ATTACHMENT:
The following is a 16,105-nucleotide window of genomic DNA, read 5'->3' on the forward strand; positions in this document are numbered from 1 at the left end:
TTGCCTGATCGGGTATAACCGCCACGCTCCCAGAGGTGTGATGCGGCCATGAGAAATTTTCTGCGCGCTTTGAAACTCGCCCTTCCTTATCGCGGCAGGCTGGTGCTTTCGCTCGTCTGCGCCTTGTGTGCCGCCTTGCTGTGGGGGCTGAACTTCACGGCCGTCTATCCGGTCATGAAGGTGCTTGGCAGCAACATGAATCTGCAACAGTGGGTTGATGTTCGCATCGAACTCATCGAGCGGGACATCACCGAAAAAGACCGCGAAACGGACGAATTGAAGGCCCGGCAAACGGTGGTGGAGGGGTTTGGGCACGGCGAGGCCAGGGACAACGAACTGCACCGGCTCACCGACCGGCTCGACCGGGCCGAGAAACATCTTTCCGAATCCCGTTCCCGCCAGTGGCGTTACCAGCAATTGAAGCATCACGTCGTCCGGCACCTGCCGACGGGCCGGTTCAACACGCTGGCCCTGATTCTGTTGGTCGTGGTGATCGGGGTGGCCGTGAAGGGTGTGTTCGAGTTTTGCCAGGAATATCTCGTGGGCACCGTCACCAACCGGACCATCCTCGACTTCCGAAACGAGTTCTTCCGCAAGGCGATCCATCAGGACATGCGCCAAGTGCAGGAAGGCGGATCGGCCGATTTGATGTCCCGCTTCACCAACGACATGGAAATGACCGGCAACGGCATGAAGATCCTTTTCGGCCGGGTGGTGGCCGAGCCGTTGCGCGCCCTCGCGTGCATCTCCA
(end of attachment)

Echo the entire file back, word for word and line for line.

The following is a 16,105-nucleotide window of genomic DNA, read 5'->3' on the forward strand; positions in this document are numbered from 1 at the left end:
TTGCCTGATCGGGTATAACCGCCACGCTCCCAGAGGTGTGATGCGGCCATGAGAAATTTTCTGCGCGCTTTGAAACTCGCCCTTCCTTATCGCGGCAGGCTGGTGCTTTCGCTCGTCTGCGCCTTGTGTGCCGCCTTGCTGTGGGGGCTGAACTTCACGGCCGTCTATCCGGTCATGAAGGTGCTTGGCAGCAACATGAATCTGCAACAGTGGGTTGATGTTCGCATCGAACTCATCGAGCGGGACATCACCGAAAAAGACCGCGAAACGGACGAATTGAAGGCCCGGCAAACGGTGGTGGAGGGGTTTGGGCACGGCGAGGCCAGGGACAACGAACTGCACCGGCTCACCGACCGGCTCGACCGGGCCGAGAAACATCTTTCCGAATCCCGTTCCCGCCAGTGGCGTTACCAGCAATTGAAGCATCACGTCGTCCGGCACCTGCCGACGGGCCGGTTCAACACGCTGGCCCTGATTCTGTTGGTCGTGGTGATCGGGGTGGCCGTGAAGGGTGTGTTCGAGTTTTGCCAGGAATATCTCGTGGGCACCGTCACCAACCGGACCATCCTCGACTTCCGAAACGAGTTCTTCCGCAAGGCGATCCATCAGGACATGCGCCAAGTGCAGGAAGGCGGATCGGCCGATTTGATGTCCCGCTTCACCAACGACATGGAAATGACCGGCAACGGCATGAAGATCCTTTTCGGCCGGGTGGTGGCCGAGCCGTTGCGCGCCCTCGCGTGCATCTCCA